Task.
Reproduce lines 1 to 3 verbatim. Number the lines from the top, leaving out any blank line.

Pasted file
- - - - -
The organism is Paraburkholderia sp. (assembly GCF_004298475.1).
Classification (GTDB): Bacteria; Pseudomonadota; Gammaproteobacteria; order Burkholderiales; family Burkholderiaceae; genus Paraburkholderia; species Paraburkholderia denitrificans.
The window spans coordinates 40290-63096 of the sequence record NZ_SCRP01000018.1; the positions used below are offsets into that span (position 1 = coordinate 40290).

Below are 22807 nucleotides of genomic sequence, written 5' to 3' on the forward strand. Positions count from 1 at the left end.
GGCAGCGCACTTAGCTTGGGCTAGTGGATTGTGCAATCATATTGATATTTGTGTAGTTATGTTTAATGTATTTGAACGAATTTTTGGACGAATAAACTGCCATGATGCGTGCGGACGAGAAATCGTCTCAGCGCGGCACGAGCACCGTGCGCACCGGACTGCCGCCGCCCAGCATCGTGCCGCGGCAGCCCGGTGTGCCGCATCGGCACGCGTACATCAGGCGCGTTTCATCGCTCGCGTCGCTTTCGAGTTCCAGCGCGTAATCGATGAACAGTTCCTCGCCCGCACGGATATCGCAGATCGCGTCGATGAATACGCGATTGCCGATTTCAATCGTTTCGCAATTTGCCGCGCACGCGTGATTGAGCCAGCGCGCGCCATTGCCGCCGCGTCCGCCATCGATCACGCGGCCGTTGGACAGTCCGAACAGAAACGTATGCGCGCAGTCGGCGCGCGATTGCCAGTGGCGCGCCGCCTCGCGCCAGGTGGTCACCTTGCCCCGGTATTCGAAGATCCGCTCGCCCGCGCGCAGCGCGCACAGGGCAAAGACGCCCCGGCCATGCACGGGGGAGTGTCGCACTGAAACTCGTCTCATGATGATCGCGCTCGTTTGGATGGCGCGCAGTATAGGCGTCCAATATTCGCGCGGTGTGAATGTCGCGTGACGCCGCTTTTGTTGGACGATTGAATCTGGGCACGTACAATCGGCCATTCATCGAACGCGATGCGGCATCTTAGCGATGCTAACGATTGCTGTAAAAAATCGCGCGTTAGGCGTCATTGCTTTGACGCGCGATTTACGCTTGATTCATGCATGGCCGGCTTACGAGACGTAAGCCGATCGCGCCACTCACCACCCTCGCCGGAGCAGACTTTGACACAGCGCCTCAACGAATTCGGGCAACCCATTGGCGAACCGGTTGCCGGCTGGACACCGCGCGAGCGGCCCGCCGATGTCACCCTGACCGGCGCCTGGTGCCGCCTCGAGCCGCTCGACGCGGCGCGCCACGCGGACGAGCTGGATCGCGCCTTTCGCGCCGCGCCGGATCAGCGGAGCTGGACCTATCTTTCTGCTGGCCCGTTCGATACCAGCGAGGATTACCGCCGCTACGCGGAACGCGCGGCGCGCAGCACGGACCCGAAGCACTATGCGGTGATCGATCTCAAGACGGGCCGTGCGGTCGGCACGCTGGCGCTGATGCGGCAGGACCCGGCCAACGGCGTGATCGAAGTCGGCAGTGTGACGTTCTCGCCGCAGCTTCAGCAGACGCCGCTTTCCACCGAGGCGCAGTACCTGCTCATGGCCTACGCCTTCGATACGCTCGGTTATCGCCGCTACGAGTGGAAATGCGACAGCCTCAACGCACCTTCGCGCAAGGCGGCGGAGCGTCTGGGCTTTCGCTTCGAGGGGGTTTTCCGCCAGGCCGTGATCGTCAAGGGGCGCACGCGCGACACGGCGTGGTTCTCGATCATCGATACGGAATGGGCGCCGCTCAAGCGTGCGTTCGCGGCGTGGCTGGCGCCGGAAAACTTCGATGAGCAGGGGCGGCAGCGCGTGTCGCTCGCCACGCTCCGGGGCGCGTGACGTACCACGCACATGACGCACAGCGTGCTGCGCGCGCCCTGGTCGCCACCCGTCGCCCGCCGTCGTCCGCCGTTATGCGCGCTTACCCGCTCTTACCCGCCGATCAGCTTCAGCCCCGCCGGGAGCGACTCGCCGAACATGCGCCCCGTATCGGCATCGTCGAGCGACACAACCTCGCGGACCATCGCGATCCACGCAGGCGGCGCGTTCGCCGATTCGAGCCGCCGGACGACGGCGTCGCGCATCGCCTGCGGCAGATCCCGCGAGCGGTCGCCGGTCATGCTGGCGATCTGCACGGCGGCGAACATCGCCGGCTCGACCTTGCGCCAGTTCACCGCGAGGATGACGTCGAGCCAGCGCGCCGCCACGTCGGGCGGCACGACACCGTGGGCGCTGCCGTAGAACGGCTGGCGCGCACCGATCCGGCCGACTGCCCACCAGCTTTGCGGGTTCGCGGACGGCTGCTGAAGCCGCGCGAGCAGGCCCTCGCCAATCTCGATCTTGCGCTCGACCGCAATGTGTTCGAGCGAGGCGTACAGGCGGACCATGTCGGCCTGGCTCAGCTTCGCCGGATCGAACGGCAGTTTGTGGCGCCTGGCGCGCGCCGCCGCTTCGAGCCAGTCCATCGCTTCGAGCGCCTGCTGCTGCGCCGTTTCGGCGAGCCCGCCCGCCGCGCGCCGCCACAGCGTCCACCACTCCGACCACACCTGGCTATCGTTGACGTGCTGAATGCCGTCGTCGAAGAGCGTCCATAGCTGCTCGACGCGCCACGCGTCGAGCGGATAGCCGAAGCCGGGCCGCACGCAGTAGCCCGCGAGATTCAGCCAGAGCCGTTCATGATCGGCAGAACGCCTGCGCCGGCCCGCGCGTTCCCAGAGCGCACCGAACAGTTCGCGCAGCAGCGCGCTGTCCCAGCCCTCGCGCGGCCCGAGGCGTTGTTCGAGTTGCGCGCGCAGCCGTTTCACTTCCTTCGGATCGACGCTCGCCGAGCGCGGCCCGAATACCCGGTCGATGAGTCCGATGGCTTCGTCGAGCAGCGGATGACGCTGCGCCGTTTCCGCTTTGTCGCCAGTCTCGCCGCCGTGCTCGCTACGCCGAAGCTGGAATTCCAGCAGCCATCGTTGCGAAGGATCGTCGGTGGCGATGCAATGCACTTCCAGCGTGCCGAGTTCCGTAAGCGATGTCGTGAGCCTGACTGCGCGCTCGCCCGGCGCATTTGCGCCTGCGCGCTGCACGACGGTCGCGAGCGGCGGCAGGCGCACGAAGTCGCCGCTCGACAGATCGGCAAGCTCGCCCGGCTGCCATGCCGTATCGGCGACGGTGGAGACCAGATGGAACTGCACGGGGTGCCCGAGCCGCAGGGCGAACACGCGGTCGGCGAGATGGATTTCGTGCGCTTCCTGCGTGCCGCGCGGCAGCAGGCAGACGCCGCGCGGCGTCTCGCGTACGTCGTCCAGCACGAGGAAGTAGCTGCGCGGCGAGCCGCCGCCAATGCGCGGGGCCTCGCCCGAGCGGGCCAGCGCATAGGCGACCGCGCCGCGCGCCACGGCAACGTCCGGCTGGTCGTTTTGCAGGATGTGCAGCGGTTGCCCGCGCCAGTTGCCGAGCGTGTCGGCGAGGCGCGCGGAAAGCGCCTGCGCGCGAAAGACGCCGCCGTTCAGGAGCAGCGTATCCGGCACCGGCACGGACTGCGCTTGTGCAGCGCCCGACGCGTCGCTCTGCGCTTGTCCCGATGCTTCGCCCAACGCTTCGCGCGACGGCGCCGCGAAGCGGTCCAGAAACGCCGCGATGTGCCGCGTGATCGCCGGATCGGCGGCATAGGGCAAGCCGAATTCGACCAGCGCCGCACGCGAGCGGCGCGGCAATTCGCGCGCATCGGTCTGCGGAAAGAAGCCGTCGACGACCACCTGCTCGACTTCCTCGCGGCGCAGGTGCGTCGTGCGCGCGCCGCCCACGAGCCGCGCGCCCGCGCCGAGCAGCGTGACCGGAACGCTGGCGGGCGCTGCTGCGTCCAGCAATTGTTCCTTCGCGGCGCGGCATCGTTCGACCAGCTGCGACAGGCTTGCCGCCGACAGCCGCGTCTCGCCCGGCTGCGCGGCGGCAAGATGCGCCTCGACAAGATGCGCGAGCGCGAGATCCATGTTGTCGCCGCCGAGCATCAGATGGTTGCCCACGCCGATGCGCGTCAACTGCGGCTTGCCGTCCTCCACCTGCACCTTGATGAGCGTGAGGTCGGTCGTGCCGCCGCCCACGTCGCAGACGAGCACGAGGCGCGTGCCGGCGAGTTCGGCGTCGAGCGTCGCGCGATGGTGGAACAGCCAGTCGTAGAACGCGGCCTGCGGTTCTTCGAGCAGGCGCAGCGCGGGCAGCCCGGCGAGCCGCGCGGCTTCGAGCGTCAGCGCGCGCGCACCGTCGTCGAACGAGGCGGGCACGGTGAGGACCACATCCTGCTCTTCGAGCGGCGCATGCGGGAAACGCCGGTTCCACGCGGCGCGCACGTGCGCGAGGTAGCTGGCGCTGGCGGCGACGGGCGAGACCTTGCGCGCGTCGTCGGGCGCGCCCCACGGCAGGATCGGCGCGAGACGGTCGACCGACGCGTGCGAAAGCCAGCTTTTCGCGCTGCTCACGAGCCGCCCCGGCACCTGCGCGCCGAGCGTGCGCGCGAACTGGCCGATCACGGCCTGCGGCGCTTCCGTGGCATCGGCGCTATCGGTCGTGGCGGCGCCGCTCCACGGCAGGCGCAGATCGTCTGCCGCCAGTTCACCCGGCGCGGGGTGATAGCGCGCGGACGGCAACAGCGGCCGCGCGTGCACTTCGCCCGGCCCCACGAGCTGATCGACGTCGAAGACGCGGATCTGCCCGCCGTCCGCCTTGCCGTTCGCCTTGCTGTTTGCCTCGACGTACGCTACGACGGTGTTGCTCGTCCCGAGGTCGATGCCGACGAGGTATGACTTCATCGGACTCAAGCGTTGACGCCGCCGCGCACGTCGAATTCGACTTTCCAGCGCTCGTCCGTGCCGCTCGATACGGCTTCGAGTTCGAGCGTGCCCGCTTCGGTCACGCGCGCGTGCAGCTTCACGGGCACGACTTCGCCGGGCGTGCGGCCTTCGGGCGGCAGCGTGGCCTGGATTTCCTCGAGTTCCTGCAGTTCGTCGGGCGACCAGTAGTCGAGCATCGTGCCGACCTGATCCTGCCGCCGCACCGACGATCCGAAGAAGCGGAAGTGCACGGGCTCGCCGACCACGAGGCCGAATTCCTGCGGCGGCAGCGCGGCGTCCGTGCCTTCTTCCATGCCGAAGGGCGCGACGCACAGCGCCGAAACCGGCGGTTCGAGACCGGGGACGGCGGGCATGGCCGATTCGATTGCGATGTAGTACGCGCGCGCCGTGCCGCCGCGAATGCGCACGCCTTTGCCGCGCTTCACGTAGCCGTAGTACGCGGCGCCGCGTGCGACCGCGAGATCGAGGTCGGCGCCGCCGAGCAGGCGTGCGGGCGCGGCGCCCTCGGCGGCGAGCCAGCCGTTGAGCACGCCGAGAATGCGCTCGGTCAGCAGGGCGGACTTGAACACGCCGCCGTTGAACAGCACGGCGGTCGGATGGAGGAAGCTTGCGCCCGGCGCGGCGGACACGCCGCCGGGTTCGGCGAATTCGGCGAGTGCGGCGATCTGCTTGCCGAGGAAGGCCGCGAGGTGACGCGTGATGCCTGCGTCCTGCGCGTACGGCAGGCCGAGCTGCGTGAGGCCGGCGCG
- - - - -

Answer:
The organism is Paraburkholderia sp. (assembly GCF_004298475.1).
Classification (GTDB): Bacteria; Pseudomonadota; Gammaproteobacteria; order Burkholderiales; family Burkholderiaceae; genus Paraburkholderia; species Paraburkholderia denitrificans.
The window spans coordinates 40290-63096 of the sequence record NZ_SCRP01000018.1; the positions used below are offsets into that span (position 1 = coordinate 40290).